Presentations — September 29, 2012

KLSA General Meeting Presentations – September 29, 2012, 10:15 p.m.

  • Colleen Middleton, MSc(c) graduate student at TrentUniversity and one of the authors of KLSA’s The Algae of the Kawartha Lakes booklet, summarized the booklet’s contents. Her talk reviewed what algae is, the notion of ‘good‘ and ‘bad’ algae, a discussion of blue-green algae, and the identification of different types of algae. Colleen stated that, because of the variety and complexity of algae it was not possible to suggest specific management techniques for reducing its growth but that applying general good stewardship practices to reduce nutrient input to our lakes was the best long term strategy.
  • Dr. Paul Frost, David Schindler Endowed Professor of Aquatic Science at TrentUniversity, summarized his work on two projects designed to assess human nutrient contributions to the Kawartha Lakes. The Miskwaa Ziibi river study measured nutrients in the river above and below a developed region of the river throughout the summer. The data indicates that, over time, the phosphorus content of the water below the development became increasingly lower than that above the development indicating that the biological activity of the river was storing the phosphorus. Further monitoring during the fall to see if nutrients would be released would be desirable but had not been possible. Much data has been collected and further analysis is ongoing. A second study to see if evidence can be found for the presence of human derived nutrients in the near-shore areas of lakes was described. Water, plant, algae and sediment samples from mid-lake, near-shore developed and undeveloped areas have been collected in five of the Kawartha Lakes. They will be analyzed to detect nutrients and chemical signatures indicative of human presence using a number of methods including stable nitrogen isotope technique.  Paul hopes to be able to report his results next year.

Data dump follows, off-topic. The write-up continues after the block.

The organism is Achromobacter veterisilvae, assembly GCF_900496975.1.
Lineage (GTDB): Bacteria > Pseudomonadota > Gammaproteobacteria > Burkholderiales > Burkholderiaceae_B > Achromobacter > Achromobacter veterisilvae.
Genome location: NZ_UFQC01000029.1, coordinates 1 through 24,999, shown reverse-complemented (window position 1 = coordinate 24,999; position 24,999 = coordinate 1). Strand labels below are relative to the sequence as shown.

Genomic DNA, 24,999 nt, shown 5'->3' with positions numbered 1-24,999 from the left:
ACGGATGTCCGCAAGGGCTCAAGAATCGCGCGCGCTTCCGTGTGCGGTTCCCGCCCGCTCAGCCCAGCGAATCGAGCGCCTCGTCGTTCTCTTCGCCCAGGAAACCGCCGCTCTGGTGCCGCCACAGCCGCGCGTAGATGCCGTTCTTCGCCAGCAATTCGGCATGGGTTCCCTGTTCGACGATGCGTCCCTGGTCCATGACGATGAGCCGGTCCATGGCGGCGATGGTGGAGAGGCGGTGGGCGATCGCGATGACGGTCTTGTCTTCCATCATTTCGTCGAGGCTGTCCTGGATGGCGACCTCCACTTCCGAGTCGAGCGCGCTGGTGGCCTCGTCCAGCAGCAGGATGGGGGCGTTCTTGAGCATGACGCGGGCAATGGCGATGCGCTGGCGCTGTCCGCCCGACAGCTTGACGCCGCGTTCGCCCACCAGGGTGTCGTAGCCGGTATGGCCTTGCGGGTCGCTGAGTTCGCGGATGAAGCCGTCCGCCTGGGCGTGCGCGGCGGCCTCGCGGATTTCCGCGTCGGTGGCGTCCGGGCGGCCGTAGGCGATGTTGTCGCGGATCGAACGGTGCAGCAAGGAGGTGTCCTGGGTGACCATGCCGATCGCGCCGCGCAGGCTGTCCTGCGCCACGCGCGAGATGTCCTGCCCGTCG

• Mike Dolbey requested that members, after reading The Algae of the Kawartha Lakes booklet, provide feedback by responding to the internet based survey that was available through a link on the KLSA website.


  • Kevin Walters summarized the performance of the areas’ sewage treatment plants during the past year. He also compared the current volume of phosphorus discharges to historical amounts, and postulated the reason for the recent explosion in weed growth in our lakes. A detailed written summary was provided to the Executive).


  • Paul Reeds, farmer and member of CKL’s Agricultural Development Advisory Board spoke about agriculture as a nutrient contributor and what can be done about it. He outlined solutions that are available in many areas but indicated that application was often expensive and depended on the willingness of individual farmers. Funding of current government programs is small and shrinking. Because application for funding is voluntary, funding does not always get applied to the most serious problems. Paul outlined many things that the public could do to assist farmer in improving their environmental stewardship including lobbying for increased funding and reduced permit fees for environmental projects.


  • Mike Stedman directed attention to the displays set up by KRCA and Voices of the Trent-Severn Waterway at the back of the room. He thanked the editorial committee for their work on The Algae of the Kawartha Lakes booklet. He encouraged those present to make a donation in support of the work of KLSA. He thanked the volunteer water testers for their continued dedication. He announced that KLSA’s spring meeting would be held at the Bobcaygon Community Centre.


  • Kevin Walters thanked Mike Stedman for his many years of service as Chair of KLSA and presented him with a gift as a token of our appreciation.

The meeting was adjourned.


Monitoring and Sustaining the Health of the Kawartha Lakes

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